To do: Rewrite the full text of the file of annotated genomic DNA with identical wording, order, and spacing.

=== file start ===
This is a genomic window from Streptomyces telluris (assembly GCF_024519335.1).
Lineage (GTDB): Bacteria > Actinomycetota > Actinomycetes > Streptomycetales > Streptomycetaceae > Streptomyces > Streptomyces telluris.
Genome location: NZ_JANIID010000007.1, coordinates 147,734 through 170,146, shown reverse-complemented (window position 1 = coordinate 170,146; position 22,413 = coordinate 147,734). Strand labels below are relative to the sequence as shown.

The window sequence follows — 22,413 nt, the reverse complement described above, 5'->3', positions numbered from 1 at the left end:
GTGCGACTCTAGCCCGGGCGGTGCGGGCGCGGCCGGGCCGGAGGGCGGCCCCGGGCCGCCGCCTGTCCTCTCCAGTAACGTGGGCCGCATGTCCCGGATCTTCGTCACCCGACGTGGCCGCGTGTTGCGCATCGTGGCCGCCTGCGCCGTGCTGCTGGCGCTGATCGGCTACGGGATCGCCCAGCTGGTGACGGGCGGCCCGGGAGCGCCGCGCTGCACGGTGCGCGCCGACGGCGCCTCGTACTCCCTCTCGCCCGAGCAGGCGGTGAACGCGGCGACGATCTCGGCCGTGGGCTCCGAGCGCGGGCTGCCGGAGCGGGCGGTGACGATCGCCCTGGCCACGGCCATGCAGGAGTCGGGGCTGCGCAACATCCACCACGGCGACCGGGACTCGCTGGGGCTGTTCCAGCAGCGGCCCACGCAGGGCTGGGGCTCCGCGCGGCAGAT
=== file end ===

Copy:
This is a genomic window from Streptomyces telluris (assembly GCF_024519335.1).
Lineage (GTDB): Bacteria > Actinomycetota > Actinomycetes > Streptomycetales > Streptomycetaceae > Streptomyces > Streptomyces telluris.
Genome location: NZ_JANIID010000007.1, coordinates 147,734 through 170,146, shown reverse-complemented (window position 1 = coordinate 170,146; position 22,413 = coordinate 147,734). Strand labels below are relative to the sequence as shown.

The window sequence follows — 22,413 nt, the reverse complement described above, 5'->3', positions numbered from 1 at the left end:
GTGCGACTCTAGCCCGGGCGGTGCGGGCGCGGCCGGGCCGGAGGGCGGCCCCGGGCCGCCGCCTGTCCTCTCCAGTAACGTGGGCCGCATGTCCCGGATCTTCGTCACCCGACGTGGCCGCGTGTTGCGCATCGTGGCCGCCTGCGCCGTGCTGCTGGCGCTGATCGGCTACGGGATCGCCCAGCTGGTGACGGGCGGCCCGGGAGCGCCGCGCTGCACGGTGCGCGCCGACGGCGCCTCGTACTCCCTCTCGCCCGAGCAGGCGGTGAACGCGGCGACGATCTCGGCCGTGGGCTCCGAGCGCGGGCTGCCGGAGCGGGCGGTGACGATCGCCCTGGCCACGGCCATGCAGGAGTCGGGGCTGCGCAACATCCACCACGGCGACCGGGACTCGCTGGGGCTGTTCCAGCAGCGGCCCACGCAGGGCTGGGGCTCCGCGCGGCAGAT